On stage 4 of the Tour of the Basque Country this Thursday, the final climb to Erlaitz could have caused some real damage. However, the stage was played on the downhill. A group of six men went away and fought for victory. Ion Izagirre eventually took it while David Gaudu finished fifty seconds later in a small peloton. Heading into the final two stages, the Frenchman sits 16th in the GC, whose new leader is Brandon McNulty.

“Romain saved the day”, Franck Pineau

Quite evidently, the bunch wanted to battle on Thursday afternoon, starting from Vitoria-Gasteiz. Due to the profile of this fourth stage, a lot of riders wanted to join the day’s breakaway. Therefore, the race did not calm down for two hours. “There always were new attacks, everyone wanted to take a step ahead, so it went full gas”, summed up Franck Pineau. “For us, it was not the best scenario as we lost Clément [Davy]. He got dropped on the first climb, and since the race never eased up, he couldn’t get back and therefore had to quit the race. This is the bad news today, but Clément is still young and was coming at the end of a peak form. He will now rest a bit to get back some freshness”. It then took almost a hundred kilometers on Thursday for a breakaway to establish itself. Four men took advantage of the day’s second climb to escape. However, they never got more than a three-minute lead as the Jaizkibel, a Clasica San Sebastian’s iconic climb, was already looming. “It was a race of attrition, the bunch was reducing from the back,” Franck said. “At the bottom of the Jaizkibel, there were already riders all over the place”.

Brought back up by his teammates approaching the penultimate climb of the day, David Gaudu could then benefit from the support of Romain Seigle. “It’s nice to see that the legs are coming back,” said the latter. “Being able to get over the climbs alongside David is good and promising for the future”. “Romain was doing really great today, and he even saved the day for us,” Franck said. “David had a puncture on the Jaizkibel’s downhill. If Romain had not been there, it would have been a disaster scenario because we were very far with the car”. About this episode, the former mountain biker told: “We were told to be in the first positions to start the descent, which we did. David was in my wheel, I saw he was slowing down at one point and then he told me on the radio that he had a problem. It was a matter of seconds. I gave him my bike, he set off again, and I waited… a long time (laughs). The good thing is that David had someone with him and he was able to get back straight away. Since we were in a good position, he even caught the wheel of the last ones in the group and didn’t have to do a real chase.” The Frenchman nevertheless had to change bike again after the downhill to get his own one. “It cost me a bit of energy, but I was still there on the last climb,” said David.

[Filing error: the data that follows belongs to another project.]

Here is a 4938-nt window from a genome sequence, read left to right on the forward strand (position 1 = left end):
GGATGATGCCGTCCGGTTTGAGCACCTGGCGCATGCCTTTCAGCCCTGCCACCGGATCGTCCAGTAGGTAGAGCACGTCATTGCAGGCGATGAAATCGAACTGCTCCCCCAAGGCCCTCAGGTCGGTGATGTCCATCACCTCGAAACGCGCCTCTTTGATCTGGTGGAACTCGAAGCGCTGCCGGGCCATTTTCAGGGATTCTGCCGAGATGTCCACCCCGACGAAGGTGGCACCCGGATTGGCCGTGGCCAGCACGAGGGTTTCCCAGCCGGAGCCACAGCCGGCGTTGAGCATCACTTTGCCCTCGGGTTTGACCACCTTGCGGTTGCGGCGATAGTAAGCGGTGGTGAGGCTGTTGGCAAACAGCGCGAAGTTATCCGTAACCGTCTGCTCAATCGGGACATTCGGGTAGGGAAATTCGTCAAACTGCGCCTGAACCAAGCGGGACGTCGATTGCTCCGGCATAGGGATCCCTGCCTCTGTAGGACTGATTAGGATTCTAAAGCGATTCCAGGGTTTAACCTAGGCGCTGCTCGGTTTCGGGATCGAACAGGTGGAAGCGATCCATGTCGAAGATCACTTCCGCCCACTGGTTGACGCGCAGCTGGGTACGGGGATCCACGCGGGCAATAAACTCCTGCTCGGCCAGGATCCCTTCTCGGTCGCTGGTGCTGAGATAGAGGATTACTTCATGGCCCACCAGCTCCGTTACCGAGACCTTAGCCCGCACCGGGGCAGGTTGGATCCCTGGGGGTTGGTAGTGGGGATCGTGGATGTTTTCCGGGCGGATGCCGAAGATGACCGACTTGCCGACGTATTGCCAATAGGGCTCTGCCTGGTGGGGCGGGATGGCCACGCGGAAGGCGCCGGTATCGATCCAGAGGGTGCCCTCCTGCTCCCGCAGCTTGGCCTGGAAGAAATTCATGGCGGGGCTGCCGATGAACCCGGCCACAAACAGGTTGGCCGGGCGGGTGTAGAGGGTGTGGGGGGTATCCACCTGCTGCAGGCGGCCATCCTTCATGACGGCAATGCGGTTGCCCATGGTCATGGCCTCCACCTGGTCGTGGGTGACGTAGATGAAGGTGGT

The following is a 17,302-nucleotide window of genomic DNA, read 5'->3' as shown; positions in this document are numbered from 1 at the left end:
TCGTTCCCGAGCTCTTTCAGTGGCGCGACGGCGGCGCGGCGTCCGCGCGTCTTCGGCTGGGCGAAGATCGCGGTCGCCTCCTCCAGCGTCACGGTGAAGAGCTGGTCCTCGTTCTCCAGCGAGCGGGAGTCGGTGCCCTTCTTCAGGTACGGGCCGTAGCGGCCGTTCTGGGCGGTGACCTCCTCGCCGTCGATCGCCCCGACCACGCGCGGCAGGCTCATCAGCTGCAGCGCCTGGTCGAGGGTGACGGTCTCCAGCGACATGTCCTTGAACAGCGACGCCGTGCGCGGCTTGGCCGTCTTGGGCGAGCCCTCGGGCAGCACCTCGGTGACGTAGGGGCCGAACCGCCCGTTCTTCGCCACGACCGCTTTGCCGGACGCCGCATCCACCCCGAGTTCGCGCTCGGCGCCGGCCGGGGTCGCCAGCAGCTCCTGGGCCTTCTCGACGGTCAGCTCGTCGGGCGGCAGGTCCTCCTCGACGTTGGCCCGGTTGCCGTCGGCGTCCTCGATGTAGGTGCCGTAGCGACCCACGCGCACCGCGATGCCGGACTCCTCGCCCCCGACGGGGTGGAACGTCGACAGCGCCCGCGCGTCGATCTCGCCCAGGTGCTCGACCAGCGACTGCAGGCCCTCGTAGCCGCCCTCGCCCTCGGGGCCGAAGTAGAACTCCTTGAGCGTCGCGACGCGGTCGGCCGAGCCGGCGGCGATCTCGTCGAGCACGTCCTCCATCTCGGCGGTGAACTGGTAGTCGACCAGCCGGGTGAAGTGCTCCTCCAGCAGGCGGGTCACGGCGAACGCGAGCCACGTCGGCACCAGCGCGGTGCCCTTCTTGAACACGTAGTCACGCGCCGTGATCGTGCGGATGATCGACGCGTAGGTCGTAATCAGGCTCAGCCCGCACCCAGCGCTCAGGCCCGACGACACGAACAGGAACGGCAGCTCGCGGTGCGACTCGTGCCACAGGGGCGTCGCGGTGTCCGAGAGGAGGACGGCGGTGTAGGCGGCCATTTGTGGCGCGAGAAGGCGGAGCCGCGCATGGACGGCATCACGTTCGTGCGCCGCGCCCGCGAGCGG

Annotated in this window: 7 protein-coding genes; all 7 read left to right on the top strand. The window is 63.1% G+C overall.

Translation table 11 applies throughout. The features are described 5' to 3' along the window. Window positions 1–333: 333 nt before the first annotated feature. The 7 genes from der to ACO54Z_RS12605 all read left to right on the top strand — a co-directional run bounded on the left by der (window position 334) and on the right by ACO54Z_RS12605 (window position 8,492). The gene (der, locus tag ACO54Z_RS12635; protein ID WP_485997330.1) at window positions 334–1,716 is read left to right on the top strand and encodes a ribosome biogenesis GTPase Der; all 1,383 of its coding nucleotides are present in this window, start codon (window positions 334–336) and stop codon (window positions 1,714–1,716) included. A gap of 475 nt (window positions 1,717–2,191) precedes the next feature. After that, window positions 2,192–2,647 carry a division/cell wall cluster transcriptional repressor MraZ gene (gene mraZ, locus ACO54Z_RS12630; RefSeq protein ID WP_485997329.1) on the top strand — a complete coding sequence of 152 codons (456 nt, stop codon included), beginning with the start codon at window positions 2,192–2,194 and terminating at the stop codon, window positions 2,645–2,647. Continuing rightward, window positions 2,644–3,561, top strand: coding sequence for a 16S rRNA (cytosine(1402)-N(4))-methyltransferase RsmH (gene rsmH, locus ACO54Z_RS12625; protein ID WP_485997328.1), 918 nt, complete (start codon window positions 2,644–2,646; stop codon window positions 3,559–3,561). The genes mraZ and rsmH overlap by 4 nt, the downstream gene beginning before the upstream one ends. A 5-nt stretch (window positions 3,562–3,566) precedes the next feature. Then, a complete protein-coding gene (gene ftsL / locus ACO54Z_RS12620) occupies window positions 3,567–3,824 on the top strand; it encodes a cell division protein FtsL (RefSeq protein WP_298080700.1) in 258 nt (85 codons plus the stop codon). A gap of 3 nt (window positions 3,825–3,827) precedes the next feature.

“It was complicated to play your cards right”, David Gaudu

In the Erlaitz climb (4km at 10%), a few attacks took place, but most of the selection was done from the back. At the top, David Gaudu was once again among the very best. However, there were still more than twenty kilometres to be covered. “It’s always difficult to manage these finals,” said Franck. “Some teams had the numbers and so they were able to attack. You also need to be a bit lucky in this kind of final to follow the good move. I had told David to follow Valverde, who rarely misses it, but you can’t watch or follow everyone. We’re a little disappointed because at the top of the last climb, they were just a handful. But finally, many came back from behind as they looked at each other in front. It is how it is, but that’s why they’re about thirty behind the group who fought for victory.” Six riders made a gap on the last downhill and indeed left the other favourites behind. Ion Izagirre eventually took the win, 49 seconds ahead of the yellow jersey group that featured David Gaudu. “I might not have fully recovered from yesterday. It was a very punchy final, the favourites looked a bit at each other and it was complicated to play your cards right”, said David who tried, unsuccessfully, with 10k to go.

On Thursday evening, with two stages left to go, the French climber is 16th overall, now 1’52 behind the new leader Brandon McNulty. “We shouldn’t focus on that too much,” Franck concluded. “To make a top 10 in this race would obviously be very nice, but it won’t be that important in a two-month time. I especially want people to remember that David is doing very well against a very big field. His position does not match his current level. Tomorrow it might be a sprint, but on a very short and hilly stage Saturday, I hope he’ll be able to prove it again.”

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